"Whisky" by Aeneas MacDonald was published in 1930. It was by no means a large book, and when it was first published by Porpoise Press it appeared in a print run of just 1,600 copies. Yet despite this, it is often said to be one of the best books (indeed, in the eyes of many, THE best book) ever written about whisky. Anyone trying to work out the truth of this very large claim for themselves has been faced with a problem. The book has been very hard to get hold of, even in the form of editions published later in the 1930s in the UK and USA, or as a facsimile in 2006.
Edinburgh-based publishers Birlinn are to be congratulated in resolving the problem. They have produced a highly attractive new edition of the book which is also very reasonably priced for a hardback. Aeneas MacDonald's text is prefaced by an extensive introduction and commentary by renowned whisky expert Ian Buxton; is illustrated (for the first time) by a series of photographs and drawings, many of the latter contemporary with the original publication date of the book; and is illuminated with extensive footnotes on most pages by Ian Buxton which help set Aeneas MacDonald's original comments in context and bring them up to date.
The result is an absolute triumph, and a book that can be enjoyed in a number of different ways. Perhaps most importantly, the easy availability of a book that is so highly-rated by so many means that it can at last be read and enjoyed by those of us who have never before laid our hands on a copy. Read in this way, Aeneas MacDonald's original text emerges as a superbly-written celebration of whisky, produced at a time when the future course (and even health) of the industry was in some doubt. He starts with "The Nature of Whisky", before moving on to a longer chapter covering "History". He then looks at "Making and Blending" and "Geography", before concluding with a shorter section on "Judging, Purchase and Care". Read this way, do we think it's the best book ever written on the subject? Well we can certainly see why some might think it is.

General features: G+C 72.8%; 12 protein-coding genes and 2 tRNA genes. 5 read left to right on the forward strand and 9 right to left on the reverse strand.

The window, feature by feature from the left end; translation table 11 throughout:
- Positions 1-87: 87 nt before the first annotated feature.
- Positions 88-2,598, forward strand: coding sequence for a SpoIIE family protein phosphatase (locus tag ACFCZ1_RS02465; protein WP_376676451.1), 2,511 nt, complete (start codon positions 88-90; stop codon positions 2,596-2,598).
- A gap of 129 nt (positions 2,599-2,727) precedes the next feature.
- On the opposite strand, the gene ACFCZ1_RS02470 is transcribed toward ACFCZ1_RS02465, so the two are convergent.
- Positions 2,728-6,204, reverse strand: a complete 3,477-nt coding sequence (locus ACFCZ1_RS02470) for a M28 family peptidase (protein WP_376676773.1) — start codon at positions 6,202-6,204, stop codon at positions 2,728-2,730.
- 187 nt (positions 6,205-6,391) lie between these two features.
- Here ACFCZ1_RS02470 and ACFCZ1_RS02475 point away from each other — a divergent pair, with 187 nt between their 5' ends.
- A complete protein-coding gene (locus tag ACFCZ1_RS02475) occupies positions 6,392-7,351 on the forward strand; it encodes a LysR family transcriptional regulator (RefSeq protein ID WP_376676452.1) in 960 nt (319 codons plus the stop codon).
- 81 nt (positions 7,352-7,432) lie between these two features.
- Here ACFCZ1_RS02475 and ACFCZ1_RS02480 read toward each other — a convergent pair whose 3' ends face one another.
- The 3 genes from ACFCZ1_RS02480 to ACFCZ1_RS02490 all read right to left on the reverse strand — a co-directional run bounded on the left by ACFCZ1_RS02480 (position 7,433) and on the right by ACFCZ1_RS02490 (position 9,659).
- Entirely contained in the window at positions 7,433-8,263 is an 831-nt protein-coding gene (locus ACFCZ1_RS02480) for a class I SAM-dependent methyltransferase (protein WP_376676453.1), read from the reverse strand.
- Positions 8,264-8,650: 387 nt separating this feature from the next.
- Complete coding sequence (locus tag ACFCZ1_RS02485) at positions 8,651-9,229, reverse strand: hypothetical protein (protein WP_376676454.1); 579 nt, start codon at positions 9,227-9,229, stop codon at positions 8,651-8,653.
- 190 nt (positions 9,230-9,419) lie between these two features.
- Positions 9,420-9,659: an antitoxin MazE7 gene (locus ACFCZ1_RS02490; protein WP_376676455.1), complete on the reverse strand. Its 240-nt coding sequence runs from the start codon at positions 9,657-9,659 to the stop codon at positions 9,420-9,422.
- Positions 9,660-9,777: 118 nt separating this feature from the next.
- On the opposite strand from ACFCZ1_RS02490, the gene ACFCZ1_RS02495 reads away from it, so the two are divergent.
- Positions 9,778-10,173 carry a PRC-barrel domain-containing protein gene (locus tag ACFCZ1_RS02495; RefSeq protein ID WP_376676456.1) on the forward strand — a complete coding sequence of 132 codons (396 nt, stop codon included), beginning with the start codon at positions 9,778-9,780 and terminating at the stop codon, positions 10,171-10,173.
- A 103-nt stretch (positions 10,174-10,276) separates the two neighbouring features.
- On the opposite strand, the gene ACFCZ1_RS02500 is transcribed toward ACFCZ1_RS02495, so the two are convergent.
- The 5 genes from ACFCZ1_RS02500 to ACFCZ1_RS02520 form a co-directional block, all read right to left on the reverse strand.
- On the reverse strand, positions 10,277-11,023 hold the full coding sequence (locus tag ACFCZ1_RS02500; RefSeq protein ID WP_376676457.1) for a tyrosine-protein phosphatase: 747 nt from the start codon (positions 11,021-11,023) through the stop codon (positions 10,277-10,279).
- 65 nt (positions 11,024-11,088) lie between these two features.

The addition of Ian Buxton's introduction, commentary and footnotes allows the book to be read in an entirely different way: as a means of comparing the state of the whisky industry (and of whisky itself) in 1930 and today. At this level the result is a truly fascinating book. Many, many books have been written about whisky since Aeneas MacDonald (actually, author and journalist George Thompson, who chose to write this one book under this pen name) first sat down at his typewriter. It is nice to be able to conclude, thanks to the efforts of Birlinn and of Ian Buxton, that one of the first books on the subject remains one of the best.